Yes, having only a limited number of pre-wired speeds does make the MSM much easier to program than devices like the Star Adventurer Mini or SYRP Genie Mini that use wireless apps to set their functions. No question, the MSM is better suited to beginners who don’t want to fuss with lots of parameters.
As it is, getting a decent result requires some math and juggling of camera settings to make up for the MSM’s limited choices of speeds.
Time-Lapse Movie Examples
This compilation shows examples of daytime time-lapses taken at the fastest and dizzying 0.5° and 1.0° speeds, and night time-lapses taken at the slower speeds. The final clip is taken at 0.05°/move and with 12-second exposures, a combination that allowed the camera to nicely follow the Milky Way, albeit at a slow pace. Taking more than the 300 frames used here would have produced a clip that turned at the same rate, but lasted longer.
The MSM is powered off an internal rechargeable battery, which can be charged from any 5-volt charger you have from a mobile phone.
The MSM uses a USB-C jack for the power cable, but a USB-A to USB-C cord is supplied, handy as you might not have one if you don’t have other USB-C devices.
The battery lasted for half a dozen or more 300-shot time-lapses, enough to get you through at least 2 or 3 nights of shooting. However, my testing was done on warm summer nights. In winter battery life will be less.
While the built-in battery is handy, in the field should you find battery level low (the N and S switches blink as a warning) you can’t just swap in fresh batteries. Just remember to charge up before heading out. Alternatively, it can be charged from an external 5V battery pack such as used to prolong cell phone life.
The MSM does not offer, nor does it promise, any form of automated panorama shooting. This is where the device turns by, say, 15° to 45° between shots, to shoot the segments for a still-image panorama. More sophisticated motion controllers from SYRP and Edelkrone offer that function, including the ability to mate two devices for automated multi-tier panoramas.
Nor does the MSM offer the more advanced option of ramping speeds up and down at the start and end of a time-lapse. It moves at a constant rate throughout.
While some of the shortcomings could perhaps be fixed with a firmware update, there is no indication anywhere that its internal firmware can be updated through the USB-C port.
UPDATE ADDED OCTOBER 7, 2019
Since I published the review, MSM saw the initial test results and admitted that the earlier units like mine (ordered in June) exhibited large amounts of tracking error. They sent me a replacement unit, now branded with the Gauda label. According to MSM it contains a more powerful motor promised to improve tracking accuracy and making it possible to take images with lenses as long as 135mm.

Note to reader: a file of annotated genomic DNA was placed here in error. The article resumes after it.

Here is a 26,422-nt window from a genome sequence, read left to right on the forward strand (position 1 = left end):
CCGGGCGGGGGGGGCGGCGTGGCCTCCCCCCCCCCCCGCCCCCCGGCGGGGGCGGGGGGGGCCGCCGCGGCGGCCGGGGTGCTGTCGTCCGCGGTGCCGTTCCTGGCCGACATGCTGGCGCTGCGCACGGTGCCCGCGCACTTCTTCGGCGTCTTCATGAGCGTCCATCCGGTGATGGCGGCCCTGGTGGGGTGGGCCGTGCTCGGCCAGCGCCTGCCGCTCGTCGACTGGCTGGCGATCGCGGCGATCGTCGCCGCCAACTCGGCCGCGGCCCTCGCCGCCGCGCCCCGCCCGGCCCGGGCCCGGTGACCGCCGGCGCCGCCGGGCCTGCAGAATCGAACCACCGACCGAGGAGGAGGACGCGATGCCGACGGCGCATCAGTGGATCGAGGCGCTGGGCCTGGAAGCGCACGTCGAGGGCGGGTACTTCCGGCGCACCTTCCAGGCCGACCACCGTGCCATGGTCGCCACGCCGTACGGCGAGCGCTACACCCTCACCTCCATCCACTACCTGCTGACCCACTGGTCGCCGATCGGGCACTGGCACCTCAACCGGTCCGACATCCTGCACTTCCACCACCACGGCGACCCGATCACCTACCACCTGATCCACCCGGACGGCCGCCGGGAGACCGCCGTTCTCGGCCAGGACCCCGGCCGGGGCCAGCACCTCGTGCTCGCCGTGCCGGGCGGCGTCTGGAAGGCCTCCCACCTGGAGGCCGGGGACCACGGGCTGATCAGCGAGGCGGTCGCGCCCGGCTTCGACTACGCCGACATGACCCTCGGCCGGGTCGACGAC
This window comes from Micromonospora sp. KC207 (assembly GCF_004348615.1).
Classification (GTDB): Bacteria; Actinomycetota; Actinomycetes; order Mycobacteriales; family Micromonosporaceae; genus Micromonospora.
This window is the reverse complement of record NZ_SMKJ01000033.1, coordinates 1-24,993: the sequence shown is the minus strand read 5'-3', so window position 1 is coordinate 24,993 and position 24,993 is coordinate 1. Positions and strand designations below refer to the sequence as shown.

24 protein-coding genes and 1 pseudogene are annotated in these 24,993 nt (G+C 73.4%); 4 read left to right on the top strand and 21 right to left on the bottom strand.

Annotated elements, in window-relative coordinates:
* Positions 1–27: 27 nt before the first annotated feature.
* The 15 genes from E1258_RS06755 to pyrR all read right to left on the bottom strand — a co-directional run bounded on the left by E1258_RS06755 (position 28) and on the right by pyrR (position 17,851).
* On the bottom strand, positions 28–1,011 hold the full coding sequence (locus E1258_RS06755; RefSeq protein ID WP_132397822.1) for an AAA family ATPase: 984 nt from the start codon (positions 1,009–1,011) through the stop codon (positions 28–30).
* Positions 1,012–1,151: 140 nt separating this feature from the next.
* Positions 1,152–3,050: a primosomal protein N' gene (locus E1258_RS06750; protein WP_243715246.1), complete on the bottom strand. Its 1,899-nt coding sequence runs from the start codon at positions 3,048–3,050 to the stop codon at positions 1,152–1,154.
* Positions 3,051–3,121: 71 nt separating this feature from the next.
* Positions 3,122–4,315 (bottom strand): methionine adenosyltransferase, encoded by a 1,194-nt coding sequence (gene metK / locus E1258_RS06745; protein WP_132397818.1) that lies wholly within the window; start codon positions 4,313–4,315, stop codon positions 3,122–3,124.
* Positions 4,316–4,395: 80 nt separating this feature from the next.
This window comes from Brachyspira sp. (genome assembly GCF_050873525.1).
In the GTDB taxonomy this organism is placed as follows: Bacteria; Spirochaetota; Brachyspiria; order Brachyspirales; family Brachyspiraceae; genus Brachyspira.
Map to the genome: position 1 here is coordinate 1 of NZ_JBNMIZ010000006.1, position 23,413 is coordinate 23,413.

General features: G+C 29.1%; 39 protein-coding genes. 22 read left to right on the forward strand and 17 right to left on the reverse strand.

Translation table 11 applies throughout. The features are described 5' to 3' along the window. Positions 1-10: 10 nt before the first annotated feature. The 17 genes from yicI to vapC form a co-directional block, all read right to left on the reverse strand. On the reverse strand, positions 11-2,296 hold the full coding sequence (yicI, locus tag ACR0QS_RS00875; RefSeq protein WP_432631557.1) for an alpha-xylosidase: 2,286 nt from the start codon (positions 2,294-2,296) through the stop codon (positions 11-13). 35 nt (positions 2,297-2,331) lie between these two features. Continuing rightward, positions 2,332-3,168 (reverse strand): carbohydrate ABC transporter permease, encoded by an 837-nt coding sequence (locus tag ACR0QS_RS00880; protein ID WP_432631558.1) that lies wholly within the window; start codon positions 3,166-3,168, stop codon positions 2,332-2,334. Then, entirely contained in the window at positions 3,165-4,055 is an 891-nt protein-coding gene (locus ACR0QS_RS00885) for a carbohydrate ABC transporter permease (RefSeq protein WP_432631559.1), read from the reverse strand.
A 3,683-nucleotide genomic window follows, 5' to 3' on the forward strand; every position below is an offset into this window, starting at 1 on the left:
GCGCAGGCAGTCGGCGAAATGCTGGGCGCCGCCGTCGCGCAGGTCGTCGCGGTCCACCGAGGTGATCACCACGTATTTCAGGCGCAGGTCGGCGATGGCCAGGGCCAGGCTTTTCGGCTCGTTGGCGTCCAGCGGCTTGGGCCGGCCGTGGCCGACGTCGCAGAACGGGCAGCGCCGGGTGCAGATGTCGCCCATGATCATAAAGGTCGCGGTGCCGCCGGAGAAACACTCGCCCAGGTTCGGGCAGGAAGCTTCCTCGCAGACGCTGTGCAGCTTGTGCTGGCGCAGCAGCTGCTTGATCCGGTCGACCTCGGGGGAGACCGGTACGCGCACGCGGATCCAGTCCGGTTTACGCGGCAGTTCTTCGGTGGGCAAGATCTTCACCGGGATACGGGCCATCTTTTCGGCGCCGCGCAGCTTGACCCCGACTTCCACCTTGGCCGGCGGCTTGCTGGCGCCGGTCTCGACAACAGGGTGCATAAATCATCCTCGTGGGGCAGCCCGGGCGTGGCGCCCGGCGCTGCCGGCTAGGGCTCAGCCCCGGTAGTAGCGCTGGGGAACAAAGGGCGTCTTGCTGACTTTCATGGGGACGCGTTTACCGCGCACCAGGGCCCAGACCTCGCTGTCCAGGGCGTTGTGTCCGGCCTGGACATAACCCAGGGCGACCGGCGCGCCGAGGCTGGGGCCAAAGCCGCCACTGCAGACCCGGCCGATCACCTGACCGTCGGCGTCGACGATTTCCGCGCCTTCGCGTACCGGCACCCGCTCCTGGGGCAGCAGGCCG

I’m sorry to report it didn’t.
In tests with the 135mm lens the new, improved MSM still showed lots of tracking error, to the point that images taken with a lens as long as this were mostly unusable.
Tap or click on the images to download full-res versions.
The short movie above takes the full-frame images from the zenith set of 24 frames taken over 48 minutes and turns them into a little time-lapse. It shows how the mechanism of the MSM seems to be wobbling the camera around in a circle, creating the mis-tracking.
Comparison with the Star Adventurer
As a comparison, the next night I used a Sky-Watcher Star Adventurer (the full-size model not the Mini) to shoot the same fields in the northeast and overhead with the same 135mm lens and with the same ball-head, to ensure the ball-head was not at fault. Here are the results:
The Star Adventurer performed much better. Most images were well-tracked. Even on those frames that showed trailing, it was slight. The Star Adventurer is a unit you can use to take close-ups of deep-sky fields with telephoto lenses, if that’s your desire.
By contrast, the MSM is best used — indeed, I feel can only be used practically — with wide-angle lenses and with exposures under 2 minutes. Here’s a set taken with a 35mm lens, each for 2 minutes.
With the more forgiving 35mm lens, while more images worked, the success rate was still only 50%.
What I did not see with the new Gauda unit was the 5-minute delay before the gears meshed and tracking began. That issue has been resolved by the new, more powerful motor. The new Gauda model does start tracking right away.
But it is still prone to significant enough drive errors that stars are often trailed even with a 35mm lens (this was on a full-frame Canon 6D MkII).
UPDATED CONCLUSIONS (December 21, 2019)
The MSM tracker is low-cost, well-built, and compact for easy packing and travel. It performs its advertised functions well enough to allow users to get results, either tracked images of the Milky Way and constellations, or simple motion-control time-lapses.